Show me a successful individual and I’ll show you someone who had real positive influences in his or her life. I don’t care what you do for a living—if you do it well I’m sure there was someone cheering you on or showing the way. A mentor.
— Denzel Washington
Last month I wrote about how to upgrade your skill set (with or without your company’s assistance). One of my recommendations for upping your game is to find a mentor—someone who can offer personal guidance when you run into challenges or have questions on how to proceed. But getting a mentor isn’t just a matter of walking up to someone and asking if he or she is interested in mentoring you. So how to find a mentor?
Organizations often use formal mentoring programs not only to improve their managers’ skills but also to motivate and retain their high-potential employees. If your company has a formal program, definitely apply for it, because the employees selected for these opportunities are typically those whom the organization wants to retain (and potentially promote). If you aren’t picked, don’t fret—but do ask follow-up questions to determine what you need to do to be selected for the next cycle. Stay in touch with your boss or with the HR department to ensure that you’re actually making improvements in those areas they recommend and that you’re on the right track to be chosen the next time you apply.
If your company doesn’t have a formal program, however, don’t let that stop you from finding a mentor. Don’t rush out and just pick anyone, though! Do your homework to find the right fit.
Determine What You Hope to Achieve
When figuring out how to find a mentor, start with the end in mind. Figure out what you want to gain from a mentor and how she can help you reach your goals. Understanding what you hope to achieve in the relationship will help you narrow down which candidates to approach. At the same time, ask yourself what you can offer to a mentor that will make the relationship worthwhile for her. Remember, mentoring is a two-way street. In order to entice someone to mentor you (especially someone you don’t know), you need a clear understanding of what you bring to the table.
Know what you want before approaching anyone about establishing a mentoring relationship. Pinpointing in advance what’s important to you will save time and hassle—for both you and your potential mentors.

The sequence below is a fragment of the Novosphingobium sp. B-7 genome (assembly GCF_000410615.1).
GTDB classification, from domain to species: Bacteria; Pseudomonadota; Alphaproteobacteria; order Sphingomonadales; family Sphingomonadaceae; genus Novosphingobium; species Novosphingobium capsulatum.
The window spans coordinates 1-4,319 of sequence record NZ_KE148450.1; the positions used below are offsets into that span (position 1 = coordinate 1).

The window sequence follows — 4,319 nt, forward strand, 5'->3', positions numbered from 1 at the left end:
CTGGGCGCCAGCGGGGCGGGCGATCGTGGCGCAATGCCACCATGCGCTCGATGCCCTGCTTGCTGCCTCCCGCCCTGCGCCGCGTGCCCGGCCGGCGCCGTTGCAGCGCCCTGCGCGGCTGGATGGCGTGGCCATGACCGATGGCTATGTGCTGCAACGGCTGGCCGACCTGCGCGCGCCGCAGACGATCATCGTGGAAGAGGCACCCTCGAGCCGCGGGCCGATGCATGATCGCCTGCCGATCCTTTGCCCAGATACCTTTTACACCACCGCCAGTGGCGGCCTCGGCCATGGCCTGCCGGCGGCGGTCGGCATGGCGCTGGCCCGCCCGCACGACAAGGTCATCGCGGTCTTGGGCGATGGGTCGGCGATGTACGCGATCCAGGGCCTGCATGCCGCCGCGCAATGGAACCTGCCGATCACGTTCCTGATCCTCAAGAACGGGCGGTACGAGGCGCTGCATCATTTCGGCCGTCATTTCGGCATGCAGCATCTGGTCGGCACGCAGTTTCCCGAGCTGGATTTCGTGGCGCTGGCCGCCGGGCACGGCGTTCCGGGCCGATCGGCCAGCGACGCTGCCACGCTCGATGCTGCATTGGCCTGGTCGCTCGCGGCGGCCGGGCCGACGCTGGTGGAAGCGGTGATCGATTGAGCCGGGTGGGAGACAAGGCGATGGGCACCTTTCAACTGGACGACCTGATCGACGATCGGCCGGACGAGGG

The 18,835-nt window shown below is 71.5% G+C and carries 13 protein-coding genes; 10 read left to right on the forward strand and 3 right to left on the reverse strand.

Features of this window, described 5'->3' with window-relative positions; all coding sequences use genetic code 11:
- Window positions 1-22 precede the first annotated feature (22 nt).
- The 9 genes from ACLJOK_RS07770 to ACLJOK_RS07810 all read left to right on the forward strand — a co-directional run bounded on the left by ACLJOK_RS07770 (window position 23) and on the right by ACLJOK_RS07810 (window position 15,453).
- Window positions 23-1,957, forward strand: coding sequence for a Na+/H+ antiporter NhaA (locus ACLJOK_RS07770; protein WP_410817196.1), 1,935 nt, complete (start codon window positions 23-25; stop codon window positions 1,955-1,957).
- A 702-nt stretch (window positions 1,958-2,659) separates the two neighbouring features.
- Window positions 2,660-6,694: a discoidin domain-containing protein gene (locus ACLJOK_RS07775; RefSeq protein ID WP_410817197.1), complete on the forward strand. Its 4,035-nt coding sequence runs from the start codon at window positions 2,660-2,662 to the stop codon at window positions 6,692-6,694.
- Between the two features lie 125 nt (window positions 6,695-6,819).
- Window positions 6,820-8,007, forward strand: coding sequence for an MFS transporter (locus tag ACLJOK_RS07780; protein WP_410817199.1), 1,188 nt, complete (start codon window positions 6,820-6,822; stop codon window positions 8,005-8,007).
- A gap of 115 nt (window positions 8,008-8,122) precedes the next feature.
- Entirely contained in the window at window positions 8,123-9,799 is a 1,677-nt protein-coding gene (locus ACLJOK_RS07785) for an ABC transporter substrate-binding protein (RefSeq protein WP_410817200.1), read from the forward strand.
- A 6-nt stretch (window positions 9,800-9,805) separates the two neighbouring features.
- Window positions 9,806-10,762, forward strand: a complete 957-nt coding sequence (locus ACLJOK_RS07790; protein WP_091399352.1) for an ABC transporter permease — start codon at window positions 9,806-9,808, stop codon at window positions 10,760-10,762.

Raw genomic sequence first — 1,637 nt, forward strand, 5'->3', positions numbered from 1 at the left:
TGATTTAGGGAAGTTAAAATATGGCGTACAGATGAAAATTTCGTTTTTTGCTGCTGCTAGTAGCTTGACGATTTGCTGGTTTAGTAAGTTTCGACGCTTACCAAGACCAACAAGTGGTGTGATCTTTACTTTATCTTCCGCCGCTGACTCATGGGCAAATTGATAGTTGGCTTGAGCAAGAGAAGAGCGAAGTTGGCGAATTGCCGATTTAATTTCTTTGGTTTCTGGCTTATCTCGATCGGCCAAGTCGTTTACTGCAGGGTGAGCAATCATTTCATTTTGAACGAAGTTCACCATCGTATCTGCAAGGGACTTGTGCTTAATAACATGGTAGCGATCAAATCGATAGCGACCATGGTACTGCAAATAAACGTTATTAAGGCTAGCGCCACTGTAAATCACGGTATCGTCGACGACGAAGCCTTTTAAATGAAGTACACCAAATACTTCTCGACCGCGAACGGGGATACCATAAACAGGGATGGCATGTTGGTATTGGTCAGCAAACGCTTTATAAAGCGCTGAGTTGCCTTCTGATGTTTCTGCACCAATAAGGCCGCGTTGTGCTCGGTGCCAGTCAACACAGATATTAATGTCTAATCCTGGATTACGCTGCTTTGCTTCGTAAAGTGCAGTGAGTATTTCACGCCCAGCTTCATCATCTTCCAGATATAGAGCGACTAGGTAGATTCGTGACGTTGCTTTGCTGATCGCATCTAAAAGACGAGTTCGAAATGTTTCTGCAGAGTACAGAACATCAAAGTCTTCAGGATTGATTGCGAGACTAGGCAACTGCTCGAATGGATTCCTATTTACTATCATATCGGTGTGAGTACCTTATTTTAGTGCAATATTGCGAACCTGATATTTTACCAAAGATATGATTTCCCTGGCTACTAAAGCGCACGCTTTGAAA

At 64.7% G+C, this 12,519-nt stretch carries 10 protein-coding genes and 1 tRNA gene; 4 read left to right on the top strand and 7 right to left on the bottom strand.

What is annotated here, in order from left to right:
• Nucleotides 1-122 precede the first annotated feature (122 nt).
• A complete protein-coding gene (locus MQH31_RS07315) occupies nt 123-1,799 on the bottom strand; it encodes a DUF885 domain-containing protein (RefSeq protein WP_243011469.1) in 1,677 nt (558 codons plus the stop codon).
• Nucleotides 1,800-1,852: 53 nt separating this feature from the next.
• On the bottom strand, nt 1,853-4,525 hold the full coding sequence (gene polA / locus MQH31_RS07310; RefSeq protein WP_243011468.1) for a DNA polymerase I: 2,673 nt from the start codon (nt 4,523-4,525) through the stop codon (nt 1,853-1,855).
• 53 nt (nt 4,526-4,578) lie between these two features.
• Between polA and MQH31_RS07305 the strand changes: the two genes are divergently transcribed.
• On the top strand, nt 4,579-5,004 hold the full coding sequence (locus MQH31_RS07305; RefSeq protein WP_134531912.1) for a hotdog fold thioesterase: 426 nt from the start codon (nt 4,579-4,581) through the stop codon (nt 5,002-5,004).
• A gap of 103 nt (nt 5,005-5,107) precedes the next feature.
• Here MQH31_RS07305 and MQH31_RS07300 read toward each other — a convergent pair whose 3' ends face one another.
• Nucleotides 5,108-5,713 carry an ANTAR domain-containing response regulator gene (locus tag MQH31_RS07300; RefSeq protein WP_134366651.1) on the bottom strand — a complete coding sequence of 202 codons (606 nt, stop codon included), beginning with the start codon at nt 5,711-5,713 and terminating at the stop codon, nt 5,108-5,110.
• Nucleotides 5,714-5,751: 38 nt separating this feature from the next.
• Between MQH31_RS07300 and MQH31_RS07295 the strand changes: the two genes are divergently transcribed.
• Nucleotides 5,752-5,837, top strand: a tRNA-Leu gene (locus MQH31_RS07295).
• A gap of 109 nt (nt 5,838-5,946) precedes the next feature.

Search for a Mentor
Review the list of managers in your company and identify one or two leaders who are highly respected by the employees. If you’re new to the organization or there are managers whose leadership styles aren’t familiar to you, chat with their direct reports. Most employees are delighted to talk about their bosses (and if they can’t offer any positive suggestions about them, that is an interesting data point—but verify this perspective by checking with multiple sources).
If you prefer to have a mentor from outside your company (or if there aren’t any leaders in your company whom you admire), review your own network for potential mentors. Possibilities include former executives of your organization, connections via LinkedIn, alumni from your alma mater, or people you know through other industry sources or group affiliations. Networking events, conferences, and trade shows can also be great venues for finding potential mentors.
Make the Initial Contact
After identifying a potential mentor, learn as much as you can about him before you reach out. Check LinkedIn to see if you have any shared connections, which can be a great icebreaker (even if you both work for the same company). If you don’t know a potential mentor personally, an introduction from an acquaintance you have in common can help you establish a connection (and perhaps help you make a favorable first impression, too).